Mehlins Mehlins - 3 months ago 22
C++ Question

Allocator usage in C++ (STL Tree)

I've recently been trying to understand how c++ allocators work, and I've been looking to the implementation of the red-black tree that the STL library uses for things like

std::set
or
std::map
, but there are some things that I can't get my head around.

The first thing that does is convert the allocator from the type the container has to store -
_Val
- to the type of the node that the tree uses -
_Rb_tree_node<_Val>
- using the rebind template:

typedef typename __gnu_cxx::__alloc_traits<_Alloc>::template
rebind<_Rb_tree_node<_Val> >::other _Node_allocator;

typedef __gnu_cxx::__alloc_traits<_Node_allocator> _Alloc_traits;


This I can sort out.

Now, when an element is inserted and it needs to create a new node what it does is this

_Node_type __node = _Alloc_traits::allocate(_M_get_Node_allocator(), 1);


which I assume allocates space for a single node. But then it does this

::new(__node) _Rb_tree_node<_Val>;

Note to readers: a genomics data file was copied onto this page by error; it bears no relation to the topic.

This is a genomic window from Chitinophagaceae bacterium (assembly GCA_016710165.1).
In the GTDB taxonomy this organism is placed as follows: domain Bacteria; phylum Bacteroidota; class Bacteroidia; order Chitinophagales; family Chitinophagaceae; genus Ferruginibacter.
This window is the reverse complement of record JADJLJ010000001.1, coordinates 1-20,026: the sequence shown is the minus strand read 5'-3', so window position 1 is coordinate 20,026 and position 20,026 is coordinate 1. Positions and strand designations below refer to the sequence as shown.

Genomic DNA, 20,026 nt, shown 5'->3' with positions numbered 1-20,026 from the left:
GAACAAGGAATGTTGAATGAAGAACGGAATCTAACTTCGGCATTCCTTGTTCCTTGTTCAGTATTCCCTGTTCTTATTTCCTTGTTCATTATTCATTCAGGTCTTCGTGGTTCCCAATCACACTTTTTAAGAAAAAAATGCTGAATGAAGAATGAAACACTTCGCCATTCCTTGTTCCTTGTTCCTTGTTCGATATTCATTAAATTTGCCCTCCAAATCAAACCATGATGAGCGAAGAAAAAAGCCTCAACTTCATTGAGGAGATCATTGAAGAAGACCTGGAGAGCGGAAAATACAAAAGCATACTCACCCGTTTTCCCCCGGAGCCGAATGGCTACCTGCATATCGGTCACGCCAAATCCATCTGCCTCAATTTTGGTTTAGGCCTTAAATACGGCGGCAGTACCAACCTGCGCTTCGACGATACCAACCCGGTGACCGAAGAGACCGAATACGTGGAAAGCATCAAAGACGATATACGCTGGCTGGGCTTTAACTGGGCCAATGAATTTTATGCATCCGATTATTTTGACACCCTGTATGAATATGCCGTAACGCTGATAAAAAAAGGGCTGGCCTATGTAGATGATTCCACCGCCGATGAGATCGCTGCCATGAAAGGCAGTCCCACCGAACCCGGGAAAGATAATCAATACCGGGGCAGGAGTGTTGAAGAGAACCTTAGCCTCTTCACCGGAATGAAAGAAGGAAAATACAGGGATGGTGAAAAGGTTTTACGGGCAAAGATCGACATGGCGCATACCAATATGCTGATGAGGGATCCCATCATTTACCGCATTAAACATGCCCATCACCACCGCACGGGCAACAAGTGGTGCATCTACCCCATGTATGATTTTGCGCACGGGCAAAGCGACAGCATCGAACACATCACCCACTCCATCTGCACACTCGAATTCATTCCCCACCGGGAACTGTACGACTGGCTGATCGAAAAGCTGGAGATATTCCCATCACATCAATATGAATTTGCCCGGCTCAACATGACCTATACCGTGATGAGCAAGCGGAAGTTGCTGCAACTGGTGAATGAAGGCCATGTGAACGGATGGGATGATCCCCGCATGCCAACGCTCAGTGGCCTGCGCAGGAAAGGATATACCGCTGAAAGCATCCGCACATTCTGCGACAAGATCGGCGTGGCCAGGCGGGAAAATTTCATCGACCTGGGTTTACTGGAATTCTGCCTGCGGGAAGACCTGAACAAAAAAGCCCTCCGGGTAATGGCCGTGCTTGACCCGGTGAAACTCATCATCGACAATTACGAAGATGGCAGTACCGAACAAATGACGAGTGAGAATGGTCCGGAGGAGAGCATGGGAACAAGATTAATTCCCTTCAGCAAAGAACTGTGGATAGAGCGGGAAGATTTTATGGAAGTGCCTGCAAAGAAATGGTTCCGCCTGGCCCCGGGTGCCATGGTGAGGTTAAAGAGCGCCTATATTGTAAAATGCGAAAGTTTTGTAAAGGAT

which I really don't know what it does, since the space for
__node
has already been allocated. But after that it also does this

_Alloc_traits::construct(_M_get_Node_allocator(), __node->_M_valptr(), ...);


which makes me even more confused, because is supposedly constructing a node (is the node allocator), but it passes the pointer
__node->_M_valptr()
which is of type
_Val*
.

If someone could explain this, I would be very grateful.

Answer
::new(__node) _Rb_tree_node<_Val>;

This form of new expression is called 'placement new'. It does not allocate new memory, but only constructs an object in the memory region pointed by the argument. Here __node is a pointer to already allocated memory for the node, this expression constructs an object of type _Rb_tree_node<_Val> in this place.

_Alloc_traits::construct(_M_get_Node_allocator(), __node->_M_valptr(), ...);

this line constructs an object of type _Val in the memory pointed to by __node->_M_valptr().